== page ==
My abject confession here is that, while the narrative voices are so clearly an inspiration of the film (and so ache to be compared with the young women’s narrative voices in the earlier films), I not only at this distance would not trust myself to refer to a line, but I could not (who could on one viewing?) keep track of who is speaking/thinking. Nor have I gone back to James Jones’s novel, which indeed I never finished reading when it came out (some greeted it with more interest than From Here to Eternity). But Malick would be capable of wringing poetry out of, or seeing poetry frozen in, tracts of writing that others would pass by without a nod. And, before all, he would go for intellectual accuracy (or respond to the accuracy of the words, judging whether the speaker or thinker of them is up to them).

About the immediacy of visual declaration. I feel here, as with the other two films, that so much beauty is meant to place its own demand. It seemed to me that I have never seen nature wear this particular visage. In part it is a function of, let’s say, the animism of nature that Malick is brave enough to want and to wait for, as when the soldiers fall dead into tall grass and Malick stays in the moment until the grass responds, in the wind and clouds and sun, by altering its aspect, brightening with grief. But the sheer strangeness of these outbursts of nature goes beyond Malick’s having found “locations” that are unfamiliar (hard as that is to do at this stage of voracious, insatiable, indiscriminate cameras). It is a matter of how he makes you think again about what philosophers used to call man’s place in nature (on the whole, philosophers don’t think much about nature any longer – Heidegger, Malick’s master, does), say about whether war is a natural or a cultural event, hence whether the human is a natural or cultural event. Rilke famously says, “Beauty is but the beginning of terror”. It is as if Malick asks whether we have any longer the capacity to be terrified at what we do. Does the imagination of paradise enliven or deaden us to the world?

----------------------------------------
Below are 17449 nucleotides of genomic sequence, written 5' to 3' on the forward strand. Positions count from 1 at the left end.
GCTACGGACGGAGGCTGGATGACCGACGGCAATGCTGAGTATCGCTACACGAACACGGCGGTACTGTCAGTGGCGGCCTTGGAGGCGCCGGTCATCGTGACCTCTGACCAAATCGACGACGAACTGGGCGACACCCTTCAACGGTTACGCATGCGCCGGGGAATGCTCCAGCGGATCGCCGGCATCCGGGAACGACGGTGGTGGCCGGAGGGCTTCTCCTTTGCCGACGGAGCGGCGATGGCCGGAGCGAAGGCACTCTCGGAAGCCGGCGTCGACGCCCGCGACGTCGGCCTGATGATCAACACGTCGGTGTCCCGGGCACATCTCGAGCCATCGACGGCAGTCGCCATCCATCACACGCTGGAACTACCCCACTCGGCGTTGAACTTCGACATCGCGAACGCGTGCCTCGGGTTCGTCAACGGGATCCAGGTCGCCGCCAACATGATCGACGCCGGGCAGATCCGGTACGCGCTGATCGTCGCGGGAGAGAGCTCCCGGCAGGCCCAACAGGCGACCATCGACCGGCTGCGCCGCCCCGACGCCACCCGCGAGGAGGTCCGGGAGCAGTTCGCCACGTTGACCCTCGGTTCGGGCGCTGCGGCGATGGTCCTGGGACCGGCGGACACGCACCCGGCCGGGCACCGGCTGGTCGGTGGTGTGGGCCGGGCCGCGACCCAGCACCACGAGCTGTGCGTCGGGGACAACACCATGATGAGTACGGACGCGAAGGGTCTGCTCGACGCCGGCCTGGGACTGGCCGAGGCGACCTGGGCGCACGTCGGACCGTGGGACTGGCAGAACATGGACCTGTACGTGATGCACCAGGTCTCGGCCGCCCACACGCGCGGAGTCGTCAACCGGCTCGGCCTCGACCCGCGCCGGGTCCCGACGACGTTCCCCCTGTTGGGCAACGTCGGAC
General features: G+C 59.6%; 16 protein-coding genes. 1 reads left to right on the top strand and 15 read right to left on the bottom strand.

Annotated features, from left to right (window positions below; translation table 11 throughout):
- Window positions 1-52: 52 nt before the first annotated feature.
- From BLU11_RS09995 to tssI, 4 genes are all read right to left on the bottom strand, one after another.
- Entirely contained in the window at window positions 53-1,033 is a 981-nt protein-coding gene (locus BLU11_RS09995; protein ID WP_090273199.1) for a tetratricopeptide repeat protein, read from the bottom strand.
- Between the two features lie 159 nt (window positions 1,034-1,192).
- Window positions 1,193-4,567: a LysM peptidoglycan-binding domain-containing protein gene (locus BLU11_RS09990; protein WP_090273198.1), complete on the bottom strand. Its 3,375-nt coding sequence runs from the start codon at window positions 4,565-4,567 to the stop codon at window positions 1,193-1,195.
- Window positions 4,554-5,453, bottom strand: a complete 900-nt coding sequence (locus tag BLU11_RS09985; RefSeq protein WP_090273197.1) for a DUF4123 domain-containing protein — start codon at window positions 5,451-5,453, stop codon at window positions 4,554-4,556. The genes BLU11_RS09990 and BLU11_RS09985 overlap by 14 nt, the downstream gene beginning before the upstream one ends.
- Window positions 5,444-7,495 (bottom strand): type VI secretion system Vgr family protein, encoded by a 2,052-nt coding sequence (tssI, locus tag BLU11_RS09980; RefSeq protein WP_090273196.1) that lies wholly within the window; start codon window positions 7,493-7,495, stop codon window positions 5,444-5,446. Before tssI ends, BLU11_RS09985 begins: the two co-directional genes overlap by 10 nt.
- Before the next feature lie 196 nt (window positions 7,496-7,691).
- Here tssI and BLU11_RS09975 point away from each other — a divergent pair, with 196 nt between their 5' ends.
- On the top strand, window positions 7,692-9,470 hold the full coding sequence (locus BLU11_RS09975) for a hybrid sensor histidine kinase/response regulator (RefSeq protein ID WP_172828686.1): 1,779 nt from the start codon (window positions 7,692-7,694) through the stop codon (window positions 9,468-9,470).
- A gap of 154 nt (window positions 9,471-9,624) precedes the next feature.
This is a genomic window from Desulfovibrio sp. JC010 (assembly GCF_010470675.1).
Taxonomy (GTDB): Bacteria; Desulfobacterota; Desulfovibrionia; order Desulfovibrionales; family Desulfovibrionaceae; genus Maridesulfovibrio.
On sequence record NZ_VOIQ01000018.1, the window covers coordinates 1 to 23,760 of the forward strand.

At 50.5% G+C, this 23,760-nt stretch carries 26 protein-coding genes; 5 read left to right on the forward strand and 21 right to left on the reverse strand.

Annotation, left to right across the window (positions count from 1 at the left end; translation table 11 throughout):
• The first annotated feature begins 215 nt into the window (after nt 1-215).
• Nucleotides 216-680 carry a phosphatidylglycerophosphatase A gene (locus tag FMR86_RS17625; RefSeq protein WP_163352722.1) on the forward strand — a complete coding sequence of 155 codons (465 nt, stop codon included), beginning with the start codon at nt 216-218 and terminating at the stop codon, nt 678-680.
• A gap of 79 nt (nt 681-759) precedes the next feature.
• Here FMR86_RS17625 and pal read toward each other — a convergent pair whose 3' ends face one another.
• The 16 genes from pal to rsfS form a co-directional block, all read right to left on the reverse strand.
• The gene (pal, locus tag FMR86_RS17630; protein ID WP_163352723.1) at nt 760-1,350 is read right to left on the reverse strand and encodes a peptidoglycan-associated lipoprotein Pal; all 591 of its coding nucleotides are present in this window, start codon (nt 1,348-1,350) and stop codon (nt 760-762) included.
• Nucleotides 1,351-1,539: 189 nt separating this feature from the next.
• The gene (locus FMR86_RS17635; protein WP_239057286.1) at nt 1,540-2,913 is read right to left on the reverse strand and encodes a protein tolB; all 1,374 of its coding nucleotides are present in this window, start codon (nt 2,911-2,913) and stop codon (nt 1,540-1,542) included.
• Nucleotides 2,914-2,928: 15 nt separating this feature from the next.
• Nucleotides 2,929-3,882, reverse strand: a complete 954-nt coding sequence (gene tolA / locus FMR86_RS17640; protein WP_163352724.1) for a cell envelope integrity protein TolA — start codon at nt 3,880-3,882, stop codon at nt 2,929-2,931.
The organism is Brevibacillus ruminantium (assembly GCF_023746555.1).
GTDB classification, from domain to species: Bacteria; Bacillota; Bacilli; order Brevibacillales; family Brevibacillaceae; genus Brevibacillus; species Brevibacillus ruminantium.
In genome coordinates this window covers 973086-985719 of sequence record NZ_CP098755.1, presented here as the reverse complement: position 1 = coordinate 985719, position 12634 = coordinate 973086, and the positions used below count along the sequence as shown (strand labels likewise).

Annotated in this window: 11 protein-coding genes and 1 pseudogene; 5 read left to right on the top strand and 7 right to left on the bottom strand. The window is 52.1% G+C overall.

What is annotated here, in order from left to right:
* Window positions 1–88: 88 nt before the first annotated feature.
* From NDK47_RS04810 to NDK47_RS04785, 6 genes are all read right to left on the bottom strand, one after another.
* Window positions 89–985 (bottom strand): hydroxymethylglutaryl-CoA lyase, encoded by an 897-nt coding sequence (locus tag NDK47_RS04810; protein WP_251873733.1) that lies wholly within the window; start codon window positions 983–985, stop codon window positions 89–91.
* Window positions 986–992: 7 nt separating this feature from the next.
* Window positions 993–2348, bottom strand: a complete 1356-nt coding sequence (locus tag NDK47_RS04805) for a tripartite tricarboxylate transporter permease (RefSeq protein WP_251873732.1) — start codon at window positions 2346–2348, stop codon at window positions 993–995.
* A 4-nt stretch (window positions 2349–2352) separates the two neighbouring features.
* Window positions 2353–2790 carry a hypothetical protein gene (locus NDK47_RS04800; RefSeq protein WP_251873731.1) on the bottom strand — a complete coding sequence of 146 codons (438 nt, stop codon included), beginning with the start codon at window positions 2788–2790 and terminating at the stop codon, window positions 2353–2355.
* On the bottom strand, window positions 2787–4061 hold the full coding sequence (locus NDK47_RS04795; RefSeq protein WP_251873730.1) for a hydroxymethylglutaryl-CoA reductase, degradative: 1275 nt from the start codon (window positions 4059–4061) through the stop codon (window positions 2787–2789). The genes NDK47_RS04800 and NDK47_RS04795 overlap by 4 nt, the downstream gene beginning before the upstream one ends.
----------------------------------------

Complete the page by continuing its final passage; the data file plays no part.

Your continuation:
And so on. I envy you your plan for the Malick book. I so much wish I had the script [i.e., of The Thin Red Line]. I wonder if you could arrange to publish the script, with an introduction (comparing it with the novel, etc.)? Given Malick’s attention to words – the very fact that he makes them sometimes hard to hear seems to me a way of emphasizing their importance, important enough for their hearing to be fought for – could make that an invaluable accompaniment to your book.

I must stop and take my miserable cold back to bed.

With all good wishes,

Stanley Cavell


© Archive of Adrian Martin 2001

Film Critic: Adrian Martin